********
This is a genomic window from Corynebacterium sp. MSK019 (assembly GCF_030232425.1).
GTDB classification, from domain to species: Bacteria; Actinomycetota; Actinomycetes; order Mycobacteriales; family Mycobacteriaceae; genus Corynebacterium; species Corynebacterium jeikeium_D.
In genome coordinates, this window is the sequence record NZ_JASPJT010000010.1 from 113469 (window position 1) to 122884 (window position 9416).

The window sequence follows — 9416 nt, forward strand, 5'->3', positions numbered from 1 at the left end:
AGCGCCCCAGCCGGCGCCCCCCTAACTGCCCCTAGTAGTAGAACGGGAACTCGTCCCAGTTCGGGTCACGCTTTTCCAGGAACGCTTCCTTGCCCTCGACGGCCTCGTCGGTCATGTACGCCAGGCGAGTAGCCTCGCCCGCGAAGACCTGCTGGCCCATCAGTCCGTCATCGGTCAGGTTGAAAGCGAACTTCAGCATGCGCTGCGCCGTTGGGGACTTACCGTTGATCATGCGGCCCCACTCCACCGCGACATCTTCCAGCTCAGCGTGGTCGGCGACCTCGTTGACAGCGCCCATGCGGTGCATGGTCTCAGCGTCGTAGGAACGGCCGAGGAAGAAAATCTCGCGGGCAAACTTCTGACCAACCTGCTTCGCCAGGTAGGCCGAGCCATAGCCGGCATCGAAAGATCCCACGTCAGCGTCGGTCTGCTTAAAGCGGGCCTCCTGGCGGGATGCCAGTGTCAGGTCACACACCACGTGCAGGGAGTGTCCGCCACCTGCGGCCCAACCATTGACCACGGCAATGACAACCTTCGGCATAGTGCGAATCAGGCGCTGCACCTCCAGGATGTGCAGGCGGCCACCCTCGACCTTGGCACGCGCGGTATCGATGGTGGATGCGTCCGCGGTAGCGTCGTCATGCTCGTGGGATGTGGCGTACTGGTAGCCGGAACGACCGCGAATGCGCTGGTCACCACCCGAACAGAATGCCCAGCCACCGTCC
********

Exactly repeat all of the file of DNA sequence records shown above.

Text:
This is a genomic window from Corynebacterium sp. MSK019 (assembly GCF_030232425.1).
GTDB classification, from domain to species: Bacteria; Actinomycetota; Actinomycetes; order Mycobacteriales; family Mycobacteriaceae; genus Corynebacterium; species Corynebacterium jeikeium_D.
In genome coordinates, this window is the sequence record NZ_JASPJT010000010.1 from 113469 (window position 1) to 122884 (window position 9416).

The window sequence follows — 9416 nt, forward strand, 5'->3', positions numbered from 1 at the left end:
AGCGCCCCAGCCGGCGCCCCCCTAACTGCCCCTAGTAGTAGAACGGGAACTCGTCCCAGTTCGGGTCACGCTTTTCCAGGAACGCTTCCTTGCCCTCGACGGCCTCGTCGGTCATGTACGCCAGGCGAGTAGCCTCGCCCGCGAAGACCTGCTGGCCCATCAGTCCGTCATCGGTCAGGTTGAAAGCGAACTTCAGCATGCGCTGCGCCGTTGGGGACTTACCGTTGATCATGCGGCCCCACTCCACCGCGACATCTTCCAGCTCAGCGTGGTCGGCGACCTCGTTGACAGCGCCCATGCGGTGCATGGTCTCAGCGTCGTAGGAACGGCCGAGGAAGAAAATCTCGCGGGCAAACTTCTGACCAACCTGCTTCGCCAGGTAGGCCGAGCCATAGCCGGCATCGAAAGATCCCACGTCAGCGTCGGTCTGCTTAAAGCGGGCCTCCTGGCGGGATGCCAGTGTCAGGTCACACACCACGTGCAGGGAGTGTCCGCCACCTGCGGCCCAACCATTGACCACGGCAATGACAACCTTCGGCATAGTGCGAATCAGGCGCTGCACCTCCAGGATGTGCAGGCGGCCACCCTCGACCTTGGCACGCGCGGTATCGATGGTGGATGCGTCCGCGGTAGCGTCGTCATGCTCGTGGGATGTGGCGTACTGGTAGCCGGAACGACCGCGAATGCGCTGGTCACCACCCGAACAGAATGCCCAGCCACCGTCC